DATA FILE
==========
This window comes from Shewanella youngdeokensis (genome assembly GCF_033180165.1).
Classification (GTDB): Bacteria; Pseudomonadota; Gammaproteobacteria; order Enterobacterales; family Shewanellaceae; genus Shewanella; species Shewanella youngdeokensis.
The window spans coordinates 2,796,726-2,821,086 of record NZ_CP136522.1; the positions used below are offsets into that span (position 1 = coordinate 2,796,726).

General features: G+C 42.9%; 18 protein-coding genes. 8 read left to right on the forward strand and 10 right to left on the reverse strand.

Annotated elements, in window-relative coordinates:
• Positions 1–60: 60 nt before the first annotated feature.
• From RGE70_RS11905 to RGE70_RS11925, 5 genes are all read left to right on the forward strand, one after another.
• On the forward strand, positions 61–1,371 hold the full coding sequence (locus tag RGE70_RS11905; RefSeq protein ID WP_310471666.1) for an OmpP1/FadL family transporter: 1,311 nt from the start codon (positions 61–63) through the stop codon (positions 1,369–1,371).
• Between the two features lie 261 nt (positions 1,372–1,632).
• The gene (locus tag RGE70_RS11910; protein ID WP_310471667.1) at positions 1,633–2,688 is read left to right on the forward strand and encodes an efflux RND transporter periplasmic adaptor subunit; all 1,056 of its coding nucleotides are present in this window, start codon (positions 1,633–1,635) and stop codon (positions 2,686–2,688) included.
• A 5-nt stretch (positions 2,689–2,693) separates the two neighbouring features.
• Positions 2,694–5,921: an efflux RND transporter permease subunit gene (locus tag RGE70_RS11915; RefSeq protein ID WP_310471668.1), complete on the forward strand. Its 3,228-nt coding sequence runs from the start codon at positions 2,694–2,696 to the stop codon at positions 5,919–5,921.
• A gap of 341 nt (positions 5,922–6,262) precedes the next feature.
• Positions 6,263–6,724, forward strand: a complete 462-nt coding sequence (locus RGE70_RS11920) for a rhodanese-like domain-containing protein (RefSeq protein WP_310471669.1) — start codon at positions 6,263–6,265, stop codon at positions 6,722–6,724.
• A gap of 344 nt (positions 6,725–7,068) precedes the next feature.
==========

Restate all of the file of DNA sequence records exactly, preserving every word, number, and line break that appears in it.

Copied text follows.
This window comes from Shewanella youngdeokensis (genome assembly GCF_033180165.1).
Classification (GTDB): Bacteria; Pseudomonadota; Gammaproteobacteria; order Enterobacterales; family Shewanellaceae; genus Shewanella; species Shewanella youngdeokensis.
The window spans coordinates 2,796,726-2,821,086 of record NZ_CP136522.1; the positions used below are offsets into that span (position 1 = coordinate 2,796,726).

General features: G+C 42.9%; 18 protein-coding genes. 8 read left to right on the forward strand and 10 right to left on the reverse strand.

Annotated elements, in window-relative coordinates:
• Positions 1–60: 60 nt before the first annotated feature.
• From RGE70_RS11905 to RGE70_RS11925, 5 genes are all read left to right on the forward strand, one after another.
• On the forward strand, positions 61–1,371 hold the full coding sequence (locus tag RGE70_RS11905; RefSeq protein ID WP_310471666.1) for an OmpP1/FadL family transporter: 1,311 nt from the start codon (positions 61–63) through the stop codon (positions 1,369–1,371).
• Between the two features lie 261 nt (positions 1,372–1,632).
• The gene (locus tag RGE70_RS11910; protein ID WP_310471667.1) at positions 1,633–2,688 is read left to right on the forward strand and encodes an efflux RND transporter periplasmic adaptor subunit; all 1,056 of its coding nucleotides are present in this window, start codon (positions 1,633–1,635) and stop codon (positions 2,686–2,688) included.
• A 5-nt stretch (positions 2,689–2,693) separates the two neighbouring features.
• Positions 2,694–5,921: an efflux RND transporter permease subunit gene (locus tag RGE70_RS11915; RefSeq protein ID WP_310471668.1), complete on the forward strand. Its 3,228-nt coding sequence runs from the start codon at positions 2,694–2,696 to the stop codon at positions 5,919–5,921.
• A gap of 341 nt (positions 5,922–6,262) precedes the next feature.
• Positions 6,263–6,724, forward strand: a complete 462-nt coding sequence (locus RGE70_RS11920) for a rhodanese-like domain-containing protein (RefSeq protein WP_310471669.1) — start codon at positions 6,263–6,265, stop codon at positions 6,722–6,724.
• A gap of 344 nt (positions 6,725–7,068) precedes the next feature.